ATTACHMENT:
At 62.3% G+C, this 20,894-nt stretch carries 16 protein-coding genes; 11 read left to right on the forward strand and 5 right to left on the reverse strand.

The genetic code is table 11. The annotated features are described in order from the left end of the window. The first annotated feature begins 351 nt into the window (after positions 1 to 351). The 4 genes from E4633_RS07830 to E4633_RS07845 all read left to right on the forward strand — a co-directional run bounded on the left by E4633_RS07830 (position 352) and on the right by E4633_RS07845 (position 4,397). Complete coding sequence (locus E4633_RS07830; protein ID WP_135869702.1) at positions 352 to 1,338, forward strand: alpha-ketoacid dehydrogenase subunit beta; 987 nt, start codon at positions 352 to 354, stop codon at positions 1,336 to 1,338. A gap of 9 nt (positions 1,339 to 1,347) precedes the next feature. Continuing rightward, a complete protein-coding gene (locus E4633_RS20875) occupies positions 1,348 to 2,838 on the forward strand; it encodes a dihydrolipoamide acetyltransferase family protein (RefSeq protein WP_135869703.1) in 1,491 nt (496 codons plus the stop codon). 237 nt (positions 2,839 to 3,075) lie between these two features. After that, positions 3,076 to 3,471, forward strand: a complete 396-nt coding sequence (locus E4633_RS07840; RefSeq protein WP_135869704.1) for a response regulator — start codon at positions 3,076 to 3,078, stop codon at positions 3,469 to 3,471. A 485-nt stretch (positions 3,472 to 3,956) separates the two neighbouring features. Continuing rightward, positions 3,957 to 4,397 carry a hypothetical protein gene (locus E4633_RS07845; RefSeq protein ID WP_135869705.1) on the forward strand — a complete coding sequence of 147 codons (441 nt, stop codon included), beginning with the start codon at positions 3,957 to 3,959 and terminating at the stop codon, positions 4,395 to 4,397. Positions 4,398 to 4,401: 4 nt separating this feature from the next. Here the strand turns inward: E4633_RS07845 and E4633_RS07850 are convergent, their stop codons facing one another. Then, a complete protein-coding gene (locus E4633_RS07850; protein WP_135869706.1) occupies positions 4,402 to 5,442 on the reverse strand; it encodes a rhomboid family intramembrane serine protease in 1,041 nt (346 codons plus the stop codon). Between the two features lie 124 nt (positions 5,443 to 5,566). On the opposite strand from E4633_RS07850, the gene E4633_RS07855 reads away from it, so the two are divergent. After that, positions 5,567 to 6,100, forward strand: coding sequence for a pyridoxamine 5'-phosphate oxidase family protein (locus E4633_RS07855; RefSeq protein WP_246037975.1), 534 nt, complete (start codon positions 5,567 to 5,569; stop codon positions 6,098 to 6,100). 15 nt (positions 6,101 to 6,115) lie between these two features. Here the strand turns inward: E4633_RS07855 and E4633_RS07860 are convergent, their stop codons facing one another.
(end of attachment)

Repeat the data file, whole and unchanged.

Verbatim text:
At 62.3% G+C, this 20,894-nt stretch carries 16 protein-coding genes; 11 read left to right on the forward strand and 5 right to left on the reverse strand.

The genetic code is table 11. The annotated features are described in order from the left end of the window. The first annotated feature begins 351 nt into the window (after positions 1 to 351). The 4 genes from E4633_RS07830 to E4633_RS07845 all read left to right on the forward strand — a co-directional run bounded on the left by E4633_RS07830 (position 352) and on the right by E4633_RS07845 (position 4,397). Complete coding sequence (locus E4633_RS07830; protein ID WP_135869702.1) at positions 352 to 1,338, forward strand: alpha-ketoacid dehydrogenase subunit beta; 987 nt, start codon at positions 352 to 354, stop codon at positions 1,336 to 1,338. A gap of 9 nt (positions 1,339 to 1,347) precedes the next feature. Continuing rightward, a complete protein-coding gene (locus E4633_RS20875) occupies positions 1,348 to 2,838 on the forward strand; it encodes a dihydrolipoamide acetyltransferase family protein (RefSeq protein WP_135869703.1) in 1,491 nt (496 codons plus the stop codon). 237 nt (positions 2,839 to 3,075) lie between these two features. After that, positions 3,076 to 3,471, forward strand: a complete 396-nt coding sequence (locus E4633_RS07840; RefSeq protein WP_135869704.1) for a response regulator — start codon at positions 3,076 to 3,078, stop codon at positions 3,469 to 3,471. A 485-nt stretch (positions 3,472 to 3,956) separates the two neighbouring features. Continuing rightward, positions 3,957 to 4,397 carry a hypothetical protein gene (locus E4633_RS07845; RefSeq protein ID WP_135869705.1) on the forward strand — a complete coding sequence of 147 codons (441 nt, stop codon included), beginning with the start codon at positions 3,957 to 3,959 and terminating at the stop codon, positions 4,395 to 4,397. Positions 4,398 to 4,401: 4 nt separating this feature from the next. Here the strand turns inward: E4633_RS07845 and E4633_RS07850 are convergent, their stop codons facing one another. Then, a complete protein-coding gene (locus E4633_RS07850; protein WP_135869706.1) occupies positions 4,402 to 5,442 on the reverse strand; it encodes a rhomboid family intramembrane serine protease in 1,041 nt (346 codons plus the stop codon). Between the two features lie 124 nt (positions 5,443 to 5,566). On the opposite strand from E4633_RS07850, the gene E4633_RS07855 reads away from it, so the two are divergent. After that, positions 5,567 to 6,100, forward strand: coding sequence for a pyridoxamine 5'-phosphate oxidase family protein (locus E4633_RS07855; RefSeq protein WP_246037975.1), 534 nt, complete (start codon positions 5,567 to 5,569; stop codon positions 6,098 to 6,100). 15 nt (positions 6,101 to 6,115) lie between these two features. Here the strand turns inward: E4633_RS07855 and E4633_RS07860 are convergent, their stop codons facing one another.